Minkisi (sing., nkisi), also called power figures, are most closely associated with the idea of fetishism as they are material manifestations of spiritual entities. The nkisi does not represent a spiritual personality but provides a local habitation for it. As a material object, an nkisi is invoked to perform a certain duty which is attributed to it during its creation. The components that make up an nkisi are included for specific reasons and are considered "medicines" or bilongo . For example, grave dirt or kaolin from the abode of the dead addresses the power and presence of the dead in the nkisi . Other medicines which are included may ward off wrongdoers, withces, and bad dreams. Some may promote the healing of a certain disease. Minkisi are thus created according to rules both specific to any one nkisi and characteristic of the genre itself. The story of the origin of an nkisi can now be seen as a narrative of an initiation sequence rather than the random worhip of a "trifle".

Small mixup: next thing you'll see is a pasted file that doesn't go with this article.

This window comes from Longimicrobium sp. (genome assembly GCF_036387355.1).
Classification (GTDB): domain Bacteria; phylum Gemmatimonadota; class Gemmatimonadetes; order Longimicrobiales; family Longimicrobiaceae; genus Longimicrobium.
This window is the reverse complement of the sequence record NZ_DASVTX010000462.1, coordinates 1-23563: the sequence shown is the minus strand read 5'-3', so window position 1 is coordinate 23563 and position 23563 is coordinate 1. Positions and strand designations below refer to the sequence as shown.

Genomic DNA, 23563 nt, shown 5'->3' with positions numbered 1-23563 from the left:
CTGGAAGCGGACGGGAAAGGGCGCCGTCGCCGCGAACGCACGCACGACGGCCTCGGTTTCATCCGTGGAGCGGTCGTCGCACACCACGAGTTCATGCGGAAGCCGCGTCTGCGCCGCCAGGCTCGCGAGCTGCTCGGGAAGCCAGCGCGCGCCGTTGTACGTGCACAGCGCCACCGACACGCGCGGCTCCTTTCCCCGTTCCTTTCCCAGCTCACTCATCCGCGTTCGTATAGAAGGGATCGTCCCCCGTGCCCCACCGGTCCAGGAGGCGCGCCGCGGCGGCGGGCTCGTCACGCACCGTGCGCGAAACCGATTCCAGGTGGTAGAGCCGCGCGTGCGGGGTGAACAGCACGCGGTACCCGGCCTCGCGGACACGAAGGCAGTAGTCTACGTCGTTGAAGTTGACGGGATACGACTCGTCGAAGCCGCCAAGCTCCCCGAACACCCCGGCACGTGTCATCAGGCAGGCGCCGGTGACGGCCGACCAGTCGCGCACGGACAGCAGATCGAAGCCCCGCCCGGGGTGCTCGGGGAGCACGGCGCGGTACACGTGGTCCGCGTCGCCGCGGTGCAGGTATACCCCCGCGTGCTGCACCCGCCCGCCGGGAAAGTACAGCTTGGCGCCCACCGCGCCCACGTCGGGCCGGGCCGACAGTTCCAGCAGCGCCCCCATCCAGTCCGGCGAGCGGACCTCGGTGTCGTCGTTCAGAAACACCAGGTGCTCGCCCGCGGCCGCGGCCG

No worship, prayer, or adulation is offered to an nkisi and thus is not an idol. Minkisi resolve human and cosmic dilemmas through anology and metaphor. An nkisi serves as both ritual and technical, spritual and material. This creates a confusion between the idea of the spiritual body and the profane material object, between being the subject and being the object of action. In our modern Western culture, one of the worst things you can do is to objectify someone. Because they do not coincide with the European idea of the autonomous human individual, independent of material supports, minkisi, are often described as fetishes. "Fetishism" is therefore about relations among people rather than about the objects that mediate and disguise those relations.

Images: top left and top right: Bayly Art Museum

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